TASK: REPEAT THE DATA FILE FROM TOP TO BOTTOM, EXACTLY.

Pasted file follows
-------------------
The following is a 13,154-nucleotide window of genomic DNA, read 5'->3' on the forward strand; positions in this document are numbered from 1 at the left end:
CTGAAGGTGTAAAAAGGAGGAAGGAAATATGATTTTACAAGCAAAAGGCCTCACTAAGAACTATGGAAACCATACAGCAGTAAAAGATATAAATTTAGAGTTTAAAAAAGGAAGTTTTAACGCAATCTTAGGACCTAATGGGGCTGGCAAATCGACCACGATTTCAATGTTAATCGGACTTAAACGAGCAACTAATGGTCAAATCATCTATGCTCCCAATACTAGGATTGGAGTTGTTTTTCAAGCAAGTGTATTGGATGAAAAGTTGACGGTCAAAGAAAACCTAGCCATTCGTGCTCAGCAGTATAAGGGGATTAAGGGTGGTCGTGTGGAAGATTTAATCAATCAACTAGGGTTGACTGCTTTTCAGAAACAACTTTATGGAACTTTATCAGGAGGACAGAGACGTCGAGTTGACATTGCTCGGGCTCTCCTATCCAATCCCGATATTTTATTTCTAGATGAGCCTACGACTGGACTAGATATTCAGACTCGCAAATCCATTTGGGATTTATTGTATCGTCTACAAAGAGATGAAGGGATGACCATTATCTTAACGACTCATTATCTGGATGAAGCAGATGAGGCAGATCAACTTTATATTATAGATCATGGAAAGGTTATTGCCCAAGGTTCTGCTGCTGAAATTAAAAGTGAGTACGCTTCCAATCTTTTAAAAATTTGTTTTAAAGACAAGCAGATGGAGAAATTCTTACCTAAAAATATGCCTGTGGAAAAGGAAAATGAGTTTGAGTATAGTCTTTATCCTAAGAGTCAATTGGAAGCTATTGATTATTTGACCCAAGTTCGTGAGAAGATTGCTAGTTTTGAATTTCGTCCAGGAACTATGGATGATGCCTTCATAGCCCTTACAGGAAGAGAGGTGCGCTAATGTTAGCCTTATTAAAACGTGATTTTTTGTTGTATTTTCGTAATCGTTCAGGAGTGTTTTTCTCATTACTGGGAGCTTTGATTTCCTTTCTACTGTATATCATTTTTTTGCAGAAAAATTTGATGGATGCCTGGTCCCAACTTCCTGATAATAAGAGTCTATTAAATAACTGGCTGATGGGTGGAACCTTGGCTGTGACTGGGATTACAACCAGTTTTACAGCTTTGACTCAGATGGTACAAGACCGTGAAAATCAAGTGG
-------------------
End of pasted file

The following is a 13,154-nucleotide window of genomic DNA, read 5'->3' on the forward strand; positions in this document are numbered from 1 at the left end:
CTGAAGGTGTAAAAAGGAGGAAGGAAATATGATTTTACAAGCAAAAGGCCTCACTAAGAACTATGGAAACCATACAGCAGTAAAAGATATAAATTTAGAGTTTAAAAAAGGAAGTTTTAACGCAATCTTAGGACCTAATGGGGCTGGCAAATCGACCACGATTTCAATGTTAATCGGACTTAAACGAGCAACTAATGGTCAAATCATCTATGCTCCCAATACTAGGATTGGAGTTGTTTTTCAAGCAAGTGTATTGGATGAAAAGTTGACGGTCAAAGAAAACCTAGCCATTCGTGCTCAGCAGTATAAGGGGATTAAGGGTGGTCGTGTGGAAGATTTAATCAATCAACTAGGGTTGACTGCTTTTCAGAAACAACTTTATGGAACTTTATCAGGAGGACAGAGACGTCGAGTTGACATTGCTCGGGCTCTCCTATCCAATCCCGATATTTTATTTCTAGATGAGCCTACGACTGGACTAGATATTCAGACTCGCAAATCCATTTGGGATTTATTGTATCGTCTACAAAGAGATGAAGGGATGACCATTATCTTAACGACTCATTATCTGGATGAAGCAGATGAGGCAGATCAACTTTATATTATAGATCATGGAAAGGTTATTGCCCAAGGTTCTGCTGCTGAAATTAAAAGTGAGTACGCTTCCAATCTTTTAAAAATTTGTTTTAAAGACAAGCAGATGGAGAAATTCTTACCTAAAAATATGCCTGTGGAAAAGGAAAATGAGTTTGAGTATAGTCTTTATCCTAAGAGTCAATTGGAAGCTATTGATTATTTGACCCAAGTTCGTGAGAAGATTGCTAGTTTTGAATTTCGTCCAGGAACTATGGATGATGCCTTCATAGCCCTTACAGGAAGAGAGGTGCGCTAATGTTAGCCTTATTAAAACGTGATTTTTTGTTGTATTTTCGTAATCGTTCAGGAGTGTTTTTCTCATTACTGGGAGCTTTGATTTCCTTTCTACTGTATATCATTTTTTTGCAGAAAAATTTGATGGATGCCTGGTCCCAACTTCCTGATAATAAGAGTCTATTAAATAACTGGCTGATGGGTGGAACCTTGGCTGTGACTGGGATTACAACCAGTTTTACAGCTTTGACTCAGATGGTACAAGACCGTGAAAATCAAGTGG